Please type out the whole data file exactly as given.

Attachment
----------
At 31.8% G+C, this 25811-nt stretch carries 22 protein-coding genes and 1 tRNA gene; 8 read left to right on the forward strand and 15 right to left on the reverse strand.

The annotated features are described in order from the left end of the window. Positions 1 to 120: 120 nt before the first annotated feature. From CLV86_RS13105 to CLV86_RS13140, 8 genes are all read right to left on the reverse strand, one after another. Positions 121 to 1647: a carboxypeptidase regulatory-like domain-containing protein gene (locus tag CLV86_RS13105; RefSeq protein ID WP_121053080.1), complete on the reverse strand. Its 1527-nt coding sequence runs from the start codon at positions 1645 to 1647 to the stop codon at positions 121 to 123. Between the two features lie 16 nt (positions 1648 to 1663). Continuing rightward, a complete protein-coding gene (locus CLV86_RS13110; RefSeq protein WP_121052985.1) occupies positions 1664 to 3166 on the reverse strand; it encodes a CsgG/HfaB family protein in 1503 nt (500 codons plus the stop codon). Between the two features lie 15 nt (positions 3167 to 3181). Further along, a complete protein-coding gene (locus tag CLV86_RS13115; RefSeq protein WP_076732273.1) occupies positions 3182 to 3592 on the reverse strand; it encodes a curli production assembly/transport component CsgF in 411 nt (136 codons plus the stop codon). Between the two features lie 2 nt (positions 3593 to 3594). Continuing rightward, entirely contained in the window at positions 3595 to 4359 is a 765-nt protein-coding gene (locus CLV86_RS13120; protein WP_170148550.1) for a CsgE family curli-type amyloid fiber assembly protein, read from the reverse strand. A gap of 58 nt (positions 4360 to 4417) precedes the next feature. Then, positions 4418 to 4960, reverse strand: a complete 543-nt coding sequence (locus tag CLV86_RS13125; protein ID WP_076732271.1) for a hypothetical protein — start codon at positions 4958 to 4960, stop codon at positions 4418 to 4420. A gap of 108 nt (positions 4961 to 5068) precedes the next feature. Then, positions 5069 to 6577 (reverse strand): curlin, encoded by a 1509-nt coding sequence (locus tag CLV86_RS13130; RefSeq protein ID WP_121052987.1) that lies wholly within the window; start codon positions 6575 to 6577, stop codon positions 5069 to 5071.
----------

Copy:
At 31.8% G+C, this 25811-nt stretch carries 22 protein-coding genes and 1 tRNA gene; 8 read left to right on the forward strand and 15 right to left on the reverse strand.

The annotated features are described in order from the left end of the window. Positions 1 to 120: 120 nt before the first annotated feature. From CLV86_RS13105 to CLV86_RS13140, 8 genes are all read right to left on the reverse strand, one after another. Positions 121 to 1647: a carboxypeptidase regulatory-like domain-containing protein gene (locus tag CLV86_RS13105; RefSeq protein ID WP_121053080.1), complete on the reverse strand. Its 1527-nt coding sequence runs from the start codon at positions 1645 to 1647 to the stop codon at positions 121 to 123. Between the two features lie 16 nt (positions 1648 to 1663). Continuing rightward, a complete protein-coding gene (locus CLV86_RS13110; RefSeq protein WP_121052985.1) occupies positions 1664 to 3166 on the reverse strand; it encodes a CsgG/HfaB family protein in 1503 nt (500 codons plus the stop codon). Between the two features lie 15 nt (positions 3167 to 3181). Further along, a complete protein-coding gene (locus tag CLV86_RS13115; RefSeq protein WP_076732273.1) occupies positions 3182 to 3592 on the reverse strand; it encodes a curli production assembly/transport component CsgF in 411 nt (136 codons plus the stop codon). Between the two features lie 2 nt (positions 3593 to 3594). Continuing rightward, entirely contained in the window at positions 3595 to 4359 is a 765-nt protein-coding gene (locus CLV86_RS13120; protein WP_170148550.1) for a CsgE family curli-type amyloid fiber assembly protein, read from the reverse strand. A gap of 58 nt (positions 4360 to 4417) precedes the next feature. Then, positions 4418 to 4960, reverse strand: a complete 543-nt coding sequence (locus tag CLV86_RS13125; protein ID WP_076732271.1) for a hypothetical protein — start codon at positions 4958 to 4960, stop codon at positions 4418 to 4420. A gap of 108 nt (positions 4961 to 5068) precedes the next feature. Then, positions 5069 to 6577 (reverse strand): curlin, encoded by a 1509-nt coding sequence (locus tag CLV86_RS13130; RefSeq protein ID WP_121052987.1) that lies wholly within the window; start codon positions 6575 to 6577, stop codon positions 5069 to 5071.